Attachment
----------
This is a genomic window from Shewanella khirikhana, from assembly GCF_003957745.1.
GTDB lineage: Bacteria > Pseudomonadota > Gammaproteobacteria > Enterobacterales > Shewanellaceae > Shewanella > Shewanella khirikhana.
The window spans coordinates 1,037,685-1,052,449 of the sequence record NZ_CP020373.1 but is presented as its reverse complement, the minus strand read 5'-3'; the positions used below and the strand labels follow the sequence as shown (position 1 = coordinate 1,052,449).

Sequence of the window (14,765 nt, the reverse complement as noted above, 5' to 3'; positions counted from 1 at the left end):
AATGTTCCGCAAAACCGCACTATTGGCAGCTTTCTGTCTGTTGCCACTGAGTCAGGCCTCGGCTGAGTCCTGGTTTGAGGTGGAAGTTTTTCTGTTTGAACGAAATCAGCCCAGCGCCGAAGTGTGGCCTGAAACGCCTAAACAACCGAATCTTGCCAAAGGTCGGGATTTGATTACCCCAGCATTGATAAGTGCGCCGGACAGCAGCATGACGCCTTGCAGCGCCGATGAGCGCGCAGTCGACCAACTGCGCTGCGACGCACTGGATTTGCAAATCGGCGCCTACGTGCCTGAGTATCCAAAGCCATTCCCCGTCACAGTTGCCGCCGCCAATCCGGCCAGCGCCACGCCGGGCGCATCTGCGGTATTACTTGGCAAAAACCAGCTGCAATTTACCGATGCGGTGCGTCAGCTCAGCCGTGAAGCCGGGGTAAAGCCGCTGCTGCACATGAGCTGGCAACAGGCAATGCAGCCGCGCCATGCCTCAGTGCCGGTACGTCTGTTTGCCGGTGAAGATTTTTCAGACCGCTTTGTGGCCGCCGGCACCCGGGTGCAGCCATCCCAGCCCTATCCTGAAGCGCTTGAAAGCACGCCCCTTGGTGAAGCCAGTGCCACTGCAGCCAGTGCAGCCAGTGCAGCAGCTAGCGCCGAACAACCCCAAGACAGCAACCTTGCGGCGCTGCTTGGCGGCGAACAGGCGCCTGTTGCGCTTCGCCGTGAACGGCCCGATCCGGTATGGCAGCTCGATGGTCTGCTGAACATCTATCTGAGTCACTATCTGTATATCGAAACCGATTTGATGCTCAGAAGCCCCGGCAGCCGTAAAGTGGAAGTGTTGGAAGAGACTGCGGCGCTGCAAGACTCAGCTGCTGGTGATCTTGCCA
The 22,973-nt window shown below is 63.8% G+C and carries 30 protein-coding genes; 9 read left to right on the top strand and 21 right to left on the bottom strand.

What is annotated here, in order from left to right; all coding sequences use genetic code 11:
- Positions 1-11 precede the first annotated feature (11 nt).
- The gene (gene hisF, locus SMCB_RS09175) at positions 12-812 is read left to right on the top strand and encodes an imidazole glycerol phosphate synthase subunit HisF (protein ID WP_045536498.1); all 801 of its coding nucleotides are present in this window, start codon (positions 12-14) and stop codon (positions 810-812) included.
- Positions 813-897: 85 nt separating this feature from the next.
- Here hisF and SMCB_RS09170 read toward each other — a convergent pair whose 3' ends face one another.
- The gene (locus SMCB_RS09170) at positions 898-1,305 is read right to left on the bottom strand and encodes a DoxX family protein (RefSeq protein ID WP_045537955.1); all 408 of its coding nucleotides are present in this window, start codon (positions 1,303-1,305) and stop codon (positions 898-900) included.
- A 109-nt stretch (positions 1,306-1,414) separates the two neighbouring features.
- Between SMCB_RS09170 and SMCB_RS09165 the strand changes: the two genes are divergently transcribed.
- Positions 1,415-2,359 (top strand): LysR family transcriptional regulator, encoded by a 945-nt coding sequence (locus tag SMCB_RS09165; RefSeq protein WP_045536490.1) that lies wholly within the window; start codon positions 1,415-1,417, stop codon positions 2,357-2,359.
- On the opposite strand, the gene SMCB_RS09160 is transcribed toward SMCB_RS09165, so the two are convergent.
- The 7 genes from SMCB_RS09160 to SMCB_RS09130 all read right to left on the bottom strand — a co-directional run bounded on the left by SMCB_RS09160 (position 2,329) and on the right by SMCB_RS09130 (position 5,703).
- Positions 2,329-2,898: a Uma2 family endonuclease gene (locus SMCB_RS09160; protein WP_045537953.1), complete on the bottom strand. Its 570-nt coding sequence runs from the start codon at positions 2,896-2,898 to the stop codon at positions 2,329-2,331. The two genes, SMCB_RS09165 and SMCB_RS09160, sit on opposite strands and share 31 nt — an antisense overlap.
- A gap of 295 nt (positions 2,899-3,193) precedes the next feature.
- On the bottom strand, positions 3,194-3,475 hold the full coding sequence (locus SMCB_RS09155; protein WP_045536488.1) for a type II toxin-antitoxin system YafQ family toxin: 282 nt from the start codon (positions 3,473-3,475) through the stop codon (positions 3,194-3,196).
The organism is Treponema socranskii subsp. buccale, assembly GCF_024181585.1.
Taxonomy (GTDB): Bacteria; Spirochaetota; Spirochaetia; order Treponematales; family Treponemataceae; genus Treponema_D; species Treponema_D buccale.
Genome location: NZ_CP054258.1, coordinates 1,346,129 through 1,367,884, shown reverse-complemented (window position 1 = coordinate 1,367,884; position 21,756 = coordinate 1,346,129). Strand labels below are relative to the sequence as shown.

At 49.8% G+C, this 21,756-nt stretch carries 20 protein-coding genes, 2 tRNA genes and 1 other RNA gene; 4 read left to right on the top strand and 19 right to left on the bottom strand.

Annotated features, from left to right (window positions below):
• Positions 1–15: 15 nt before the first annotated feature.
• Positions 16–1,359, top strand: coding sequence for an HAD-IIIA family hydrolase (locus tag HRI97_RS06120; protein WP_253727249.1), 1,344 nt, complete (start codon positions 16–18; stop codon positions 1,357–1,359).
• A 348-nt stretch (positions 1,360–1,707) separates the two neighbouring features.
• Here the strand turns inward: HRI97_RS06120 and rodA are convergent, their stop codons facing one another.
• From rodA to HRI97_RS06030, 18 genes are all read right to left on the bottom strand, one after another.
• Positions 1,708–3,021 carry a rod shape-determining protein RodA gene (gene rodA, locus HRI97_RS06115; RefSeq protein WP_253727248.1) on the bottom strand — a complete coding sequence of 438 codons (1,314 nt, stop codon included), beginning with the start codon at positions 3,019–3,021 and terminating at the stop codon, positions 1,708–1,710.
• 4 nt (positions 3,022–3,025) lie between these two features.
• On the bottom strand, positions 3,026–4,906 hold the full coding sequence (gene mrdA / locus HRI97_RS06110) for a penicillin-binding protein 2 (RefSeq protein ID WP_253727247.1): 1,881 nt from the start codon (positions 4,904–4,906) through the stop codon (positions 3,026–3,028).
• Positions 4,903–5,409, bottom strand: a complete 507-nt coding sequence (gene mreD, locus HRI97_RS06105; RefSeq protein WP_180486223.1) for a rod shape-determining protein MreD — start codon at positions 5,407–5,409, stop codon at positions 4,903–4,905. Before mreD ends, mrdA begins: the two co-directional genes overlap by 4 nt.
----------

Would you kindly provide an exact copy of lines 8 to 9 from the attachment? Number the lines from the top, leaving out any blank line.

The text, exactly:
- Positions 1-11 precede the first annotated feature (11 nt).
- The gene (gene hisF, locus SMCB_RS09175) at positions 12-812 is read left to right on the top strand and encodes an imidazole glycerol phosphate synthase subunit HisF (protein ID WP_045536498.1); all 801 of its coding nucleotides are present in this window, start codon (positions 12-14) and stop codon (positions 810-812) included.